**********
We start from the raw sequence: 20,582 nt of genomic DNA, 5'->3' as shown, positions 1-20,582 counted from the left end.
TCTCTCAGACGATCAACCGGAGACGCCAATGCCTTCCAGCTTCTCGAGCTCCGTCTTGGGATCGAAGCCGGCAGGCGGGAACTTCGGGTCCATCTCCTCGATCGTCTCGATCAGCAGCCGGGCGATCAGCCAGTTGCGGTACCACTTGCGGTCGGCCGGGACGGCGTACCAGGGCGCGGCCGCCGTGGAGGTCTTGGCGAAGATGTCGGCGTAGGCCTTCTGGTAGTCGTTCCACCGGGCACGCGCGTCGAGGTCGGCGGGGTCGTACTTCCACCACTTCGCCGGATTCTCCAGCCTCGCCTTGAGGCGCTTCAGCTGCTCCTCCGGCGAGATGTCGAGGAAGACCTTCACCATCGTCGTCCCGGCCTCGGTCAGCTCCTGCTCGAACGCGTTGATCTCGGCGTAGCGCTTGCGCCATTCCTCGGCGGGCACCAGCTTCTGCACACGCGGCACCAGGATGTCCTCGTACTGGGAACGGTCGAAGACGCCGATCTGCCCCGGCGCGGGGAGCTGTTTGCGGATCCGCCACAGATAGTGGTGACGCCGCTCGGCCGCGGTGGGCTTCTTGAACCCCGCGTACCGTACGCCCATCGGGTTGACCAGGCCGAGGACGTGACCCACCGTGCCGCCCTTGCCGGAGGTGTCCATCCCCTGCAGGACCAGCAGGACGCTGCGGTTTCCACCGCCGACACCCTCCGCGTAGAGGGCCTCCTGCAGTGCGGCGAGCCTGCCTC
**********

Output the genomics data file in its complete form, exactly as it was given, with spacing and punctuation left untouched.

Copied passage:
We start from the raw sequence: 20,582 nt of genomic DNA, 5'->3' as shown, positions 1-20,582 counted from the left end.
TCTCTCAGACGATCAACCGGAGACGCCAATGCCTTCCAGCTTCTCGAGCTCCGTCTTGGGATCGAAGCCGGCAGGCGGGAACTTCGGGTCCATCTCCTCGATCGTCTCGATCAGCAGCCGGGCGATCAGCCAGTTGCGGTACCACTTGCGGTCGGCCGGGACGGCGTACCAGGGCGCGGCCGCCGTGGAGGTCTTGGCGAAGATGTCGGCGTAGGCCTTCTGGTAGTCGTTCCACCGGGCACGCGCGTCGAGGTCGGCGGGGTCGTACTTCCACCACTTCGCCGGATTCTCCAGCCTCGCCTTGAGGCGCTTCAGCTGCTCCTCCGGCGAGATGTCGAGGAAGACCTTCACCATCGTCGTCCCGGCCTCGGTCAGCTCCTGCTCGAACGCGTTGATCTCGGCGTAGCGCTTGCGCCATTCCTCGGCGGGCACCAGCTTCTGCACACGCGGCACCAGGATGTCCTCGTACTGGGAACGGTCGAAGACGCCGATCTGCCCCGGCGCGGGGAGCTGTTTGCGGATCCGCCACAGATAGTGGTGACGCCGCTCGGCCGCGGTGGGCTTCTTGAACCCCGCGTACCGTACGCCCATCGGGTTGACCAGGCCGAGGACGTGACCCACCGTGCCGCCCTTGCCGGAGGTGTCCATCCCCTGCAGGACCAGCAGGACGCTGCGGTTTCCACCGCCGACACCCTCCGCGTAGAGGGCCTCCTGCAGTGCGGCGAGCCTGCCTC